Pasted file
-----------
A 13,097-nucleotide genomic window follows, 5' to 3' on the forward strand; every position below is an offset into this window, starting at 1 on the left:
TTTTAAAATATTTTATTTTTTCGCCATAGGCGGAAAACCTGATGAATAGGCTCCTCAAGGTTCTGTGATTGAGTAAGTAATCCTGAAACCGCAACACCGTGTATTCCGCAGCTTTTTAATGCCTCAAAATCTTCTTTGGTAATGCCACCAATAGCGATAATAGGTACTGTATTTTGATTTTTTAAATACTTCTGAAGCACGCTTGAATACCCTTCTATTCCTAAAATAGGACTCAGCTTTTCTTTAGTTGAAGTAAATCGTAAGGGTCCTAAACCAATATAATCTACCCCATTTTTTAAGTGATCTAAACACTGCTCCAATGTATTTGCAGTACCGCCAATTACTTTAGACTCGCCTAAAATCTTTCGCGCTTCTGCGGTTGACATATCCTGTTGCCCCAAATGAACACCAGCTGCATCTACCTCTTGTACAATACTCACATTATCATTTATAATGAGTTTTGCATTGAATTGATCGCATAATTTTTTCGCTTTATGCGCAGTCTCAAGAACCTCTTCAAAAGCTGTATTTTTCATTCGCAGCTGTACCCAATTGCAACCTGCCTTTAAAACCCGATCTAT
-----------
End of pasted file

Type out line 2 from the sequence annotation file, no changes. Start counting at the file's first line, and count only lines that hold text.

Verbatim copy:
TTTTAAAATATTTTATTTTTTCGCCATAGGCGGAAAACCTGATGAATAGGCTCCTCAAGGTTCTGTGATTGAGTAAGTAATCCTGAAACCGCAACACCGTGTATTCCGCAGCTTTTTAATGCCTCAAAATCTTCTTTGGTAATGCCACCAATAGCGATAATAGGTACTGTATTTTGATTTTTTAAATACTTCTGAAGCACGCTTGAATACCCTTCTATTCCTAAAATAGGACTCAGCTTTTCTTTAGTTGAAGTAAATCGTAAGGGTCCTAAACCAATATAATCTACCCCATTTTTTAAGTGATCTAAACACTGCTCCAATGTATTTGCAGTACCGCCAATTACTTTAGACTCGCCTAAAATCTTTCGCGCTTCTGCGGTTGACATATCCTGTTGCCCCAAATGAACACCAGCTGCATCTACCTCTTGTACAATACTCACATTATCATTTATAATGAGTTTTGCATTGAATTGATCGCATAATTTTTTCGCTTTATGCGCAGTCTCAAGAACCTCTTCAAAAGCTGTATTTTTCATTCGCAGCTGTACCCAATTGCAACCTGCCTTTAAAACCCGATCTAT